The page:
Since the mid-80s, Nintendo has been a staple of home console games. With properties like the original Super Mario and Legend of Zelda, the NES cemented itself as a building block of the games industry. This success didn’t take long to translate into the handheld market either, with the original Gameboy releasing near the end of the decade. With such huge success early in the lifespan of the industry, it’s no surprise that Nintendo has given us some of gaming’s most beloved franchises. Many of Nintendo’s intellectual properties have seen massive commercial success in the company’s nearly 40-year history. But unfortunately, other franchises have fallen off the radar over time. I’d like to present a list of the top 5 Nintendo franchises that deserve new titles.
For the sake of this list, I’ll only be looking at underrated series with two or more games. There may be worthy standalone titles that deserve sequels, but that’s a list for another day.
The Punch-Out!! series first arrived in the form of arcade cabinets in 1983 in Japan, and 1984 in Europe and North America. The game consists of several boxing rounds, each progressively harder as the player rises through the ranks. 1987 would see a version of the game released for the NES. This title introduced the series main fighter, Little Mac, who, despite his size, takes on large opponents. The idea of Little Mac fighting outsized rivals became a staple of the series. The game was such a success that acclaimed boxer, Mike Tyson, lent his name to some versions of the game and even appeared as a final boss.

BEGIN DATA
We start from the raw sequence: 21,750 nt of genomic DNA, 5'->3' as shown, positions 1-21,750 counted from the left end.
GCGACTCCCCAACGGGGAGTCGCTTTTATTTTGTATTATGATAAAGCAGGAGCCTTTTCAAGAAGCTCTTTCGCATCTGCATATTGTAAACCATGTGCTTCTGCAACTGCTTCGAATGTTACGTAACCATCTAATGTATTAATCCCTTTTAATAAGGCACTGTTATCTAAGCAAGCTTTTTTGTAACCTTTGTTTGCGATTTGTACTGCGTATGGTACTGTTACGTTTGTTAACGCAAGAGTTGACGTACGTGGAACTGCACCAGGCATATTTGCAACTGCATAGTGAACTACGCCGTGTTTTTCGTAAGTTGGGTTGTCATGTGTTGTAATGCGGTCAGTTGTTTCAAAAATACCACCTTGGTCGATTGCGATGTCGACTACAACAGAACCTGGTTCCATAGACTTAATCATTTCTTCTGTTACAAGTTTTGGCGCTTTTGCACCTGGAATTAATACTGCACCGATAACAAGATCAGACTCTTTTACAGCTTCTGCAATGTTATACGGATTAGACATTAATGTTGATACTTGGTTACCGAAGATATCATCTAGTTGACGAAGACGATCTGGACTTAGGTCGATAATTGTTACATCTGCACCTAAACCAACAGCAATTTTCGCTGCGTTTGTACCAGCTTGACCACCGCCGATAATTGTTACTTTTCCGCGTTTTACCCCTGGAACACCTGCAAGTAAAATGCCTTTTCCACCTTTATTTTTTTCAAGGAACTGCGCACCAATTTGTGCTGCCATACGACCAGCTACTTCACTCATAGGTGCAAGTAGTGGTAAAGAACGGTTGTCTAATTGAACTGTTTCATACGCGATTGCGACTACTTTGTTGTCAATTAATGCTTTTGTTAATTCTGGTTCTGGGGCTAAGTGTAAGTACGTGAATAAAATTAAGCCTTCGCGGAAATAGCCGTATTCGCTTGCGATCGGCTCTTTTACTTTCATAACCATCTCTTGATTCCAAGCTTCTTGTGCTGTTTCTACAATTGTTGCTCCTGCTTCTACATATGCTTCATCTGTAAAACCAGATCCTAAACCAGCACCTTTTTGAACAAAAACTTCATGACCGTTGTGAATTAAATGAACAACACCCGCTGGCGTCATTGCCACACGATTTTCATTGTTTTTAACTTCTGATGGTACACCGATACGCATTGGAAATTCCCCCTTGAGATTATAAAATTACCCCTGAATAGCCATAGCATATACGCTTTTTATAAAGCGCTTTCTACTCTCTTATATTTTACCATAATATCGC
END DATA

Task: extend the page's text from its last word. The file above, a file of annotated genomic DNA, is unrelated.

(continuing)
The most recent release of a new Punch-Out!! game was in 2009 for the Wii. This same version would appear on the Wii U virtual console later on. The franchise clearly still holds the attention of both developers and fans, as Little Mac appears as a playable fighter in the Super Smash Bros. series. A Punch-Out!! title on the switch may stand a better chance because of accessibility. The Wii version, like many Wii games, relied on motion controls. Motion controls in a boxing game are easy to learn and pretty intuitive, but many fans didn’t care for the new control system. On the switch, the motion control option could be kept intact while also providing a gamepad or controller option for those who prefer the classic feel. Despite this, it doesn’t seem like any new Punch-Out!! titles are on the horizon. The Wii version of the game didn’t sell as many copies as Nintendo had hoped, which may have sealed the series fate.
2. Wave Race
This is a racing game of a different color. The 1992 release of the original Wave Race on the Gameboy is an early title in the niche genre of jet ski racing games. Critics praised the game for accurately capturing the feel of watersport racing. There were two different game modes in the Gameboy entry. In slalom mode, players had to weave between markers to earn points. While the race mode was a more typical race. This first entry in the series was only released in North America and Europe, but its success led to its sequels also releasing in Japan. The game would end up receiving two sequels, Wave Race 64 for the N64 released in 1996, and Wave Race: Blue Storm released on the GameCube in 2001. There was also some work done on a version for the Wii, but during its development, Nintendo decided to go in a different direction.